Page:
On Tue, Nov 12, 2013 at 2:45 PM, Xuancong Wang email@example.com wrote:
As you know, reading from and writing to IO is a high frequency operation. By entropy coding theorem (e.g. Huffman coding), an efficient language should assign shorter language code to more frequent tasks. Typing a '(' requires holding SHIFT and pressing 9, the input effort is much higher than that in Python 2. Also, specifying IO has changed from >> to file=, which also becomes more inconvenient.
Yes, I/O is a very common operation; but not all I/O gets its own statement. Python doesn't have a keyword for reading input (REXX, for instance, has 'say' for output and 'pull' for input), and admittedly output IS more common than input, but I still don't see that having a keyword for one of them is really beneficial.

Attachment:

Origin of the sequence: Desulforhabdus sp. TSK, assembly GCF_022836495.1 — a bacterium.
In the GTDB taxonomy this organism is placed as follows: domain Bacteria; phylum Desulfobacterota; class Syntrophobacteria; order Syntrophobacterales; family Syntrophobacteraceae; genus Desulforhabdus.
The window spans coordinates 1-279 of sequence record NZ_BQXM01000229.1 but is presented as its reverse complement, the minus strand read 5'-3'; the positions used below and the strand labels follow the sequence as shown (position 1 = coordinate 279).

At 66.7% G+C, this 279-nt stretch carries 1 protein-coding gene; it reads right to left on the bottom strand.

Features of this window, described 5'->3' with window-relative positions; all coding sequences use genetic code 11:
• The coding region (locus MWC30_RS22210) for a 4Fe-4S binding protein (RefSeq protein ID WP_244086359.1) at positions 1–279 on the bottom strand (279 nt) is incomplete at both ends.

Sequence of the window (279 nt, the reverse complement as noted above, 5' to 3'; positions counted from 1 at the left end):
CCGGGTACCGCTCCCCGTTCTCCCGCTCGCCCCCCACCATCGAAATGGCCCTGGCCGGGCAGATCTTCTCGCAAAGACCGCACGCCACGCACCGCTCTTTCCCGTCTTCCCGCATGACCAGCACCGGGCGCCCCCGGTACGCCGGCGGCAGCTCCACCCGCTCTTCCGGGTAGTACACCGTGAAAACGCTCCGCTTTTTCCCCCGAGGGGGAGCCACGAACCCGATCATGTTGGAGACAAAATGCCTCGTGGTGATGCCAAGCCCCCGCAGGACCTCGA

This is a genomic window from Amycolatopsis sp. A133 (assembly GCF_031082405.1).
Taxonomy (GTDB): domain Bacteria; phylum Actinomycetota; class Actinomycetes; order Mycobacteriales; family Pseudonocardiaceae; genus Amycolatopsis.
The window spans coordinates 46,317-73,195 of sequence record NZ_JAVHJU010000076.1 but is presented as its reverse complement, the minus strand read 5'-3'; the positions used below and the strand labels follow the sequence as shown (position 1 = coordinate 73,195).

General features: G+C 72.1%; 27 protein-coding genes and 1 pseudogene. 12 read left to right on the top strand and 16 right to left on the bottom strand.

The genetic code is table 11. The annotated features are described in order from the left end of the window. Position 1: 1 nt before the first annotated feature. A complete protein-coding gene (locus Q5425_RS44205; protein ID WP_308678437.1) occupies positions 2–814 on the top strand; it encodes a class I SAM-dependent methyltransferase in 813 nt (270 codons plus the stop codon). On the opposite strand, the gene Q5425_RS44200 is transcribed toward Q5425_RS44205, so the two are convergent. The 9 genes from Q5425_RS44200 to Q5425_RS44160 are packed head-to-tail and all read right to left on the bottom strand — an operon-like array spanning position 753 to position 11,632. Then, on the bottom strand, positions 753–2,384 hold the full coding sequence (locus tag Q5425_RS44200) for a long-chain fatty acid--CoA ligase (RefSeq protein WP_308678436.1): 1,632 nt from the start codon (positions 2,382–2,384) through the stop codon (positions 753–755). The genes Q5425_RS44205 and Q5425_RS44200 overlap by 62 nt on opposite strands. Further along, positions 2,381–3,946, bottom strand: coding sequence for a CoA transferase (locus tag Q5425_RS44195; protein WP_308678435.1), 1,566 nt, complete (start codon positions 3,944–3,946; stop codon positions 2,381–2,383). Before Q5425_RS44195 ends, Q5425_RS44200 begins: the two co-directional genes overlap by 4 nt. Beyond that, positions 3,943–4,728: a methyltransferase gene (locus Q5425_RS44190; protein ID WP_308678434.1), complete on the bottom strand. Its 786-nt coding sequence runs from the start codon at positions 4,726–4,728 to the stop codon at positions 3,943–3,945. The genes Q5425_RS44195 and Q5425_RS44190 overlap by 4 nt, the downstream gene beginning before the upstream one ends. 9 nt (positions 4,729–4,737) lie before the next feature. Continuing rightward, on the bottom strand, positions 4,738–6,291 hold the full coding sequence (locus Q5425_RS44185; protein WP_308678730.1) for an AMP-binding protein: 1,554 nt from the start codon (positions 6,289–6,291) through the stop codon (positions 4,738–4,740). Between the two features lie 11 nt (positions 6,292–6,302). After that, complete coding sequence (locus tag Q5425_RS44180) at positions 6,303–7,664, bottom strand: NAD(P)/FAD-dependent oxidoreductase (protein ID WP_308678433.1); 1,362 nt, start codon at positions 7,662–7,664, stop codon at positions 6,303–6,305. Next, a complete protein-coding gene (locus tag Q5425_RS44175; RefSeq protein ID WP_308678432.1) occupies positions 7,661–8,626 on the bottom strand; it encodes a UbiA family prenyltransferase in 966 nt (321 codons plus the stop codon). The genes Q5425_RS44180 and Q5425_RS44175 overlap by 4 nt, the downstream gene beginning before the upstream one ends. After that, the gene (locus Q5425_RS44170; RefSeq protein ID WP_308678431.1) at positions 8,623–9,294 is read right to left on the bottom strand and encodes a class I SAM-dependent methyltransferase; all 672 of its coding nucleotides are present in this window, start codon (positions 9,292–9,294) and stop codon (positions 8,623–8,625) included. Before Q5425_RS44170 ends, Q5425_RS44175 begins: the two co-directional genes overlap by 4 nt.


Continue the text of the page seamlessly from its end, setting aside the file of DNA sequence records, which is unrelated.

Advantages of print being a function:
Advantages of print being a statement:
Parsimony is important in design. Why have a statement when it can just be a built-in? Every keyword needs to justify itself, and far more than just "make this faster to type". Console output is common, but not half as common as, say, assignment, which is why assignment gets an extremely short and easy-to-type token. Basic arithmetic gets operators; "square root" doesn't, it just gets a named function. The less the language has to do (and the more the standard library does), the easier the language is to grok.
From the Zen of Python: Special cases aren't special enough to break the rules.
The rule is that function-like operations get called as functions. Maybe this would be a small benefit, but the cost of special-casing print is high.
Anyway, you already get a single function name for it - it's not "sys.stdout.write(...)" - so it's already been given quite a boost in readability :)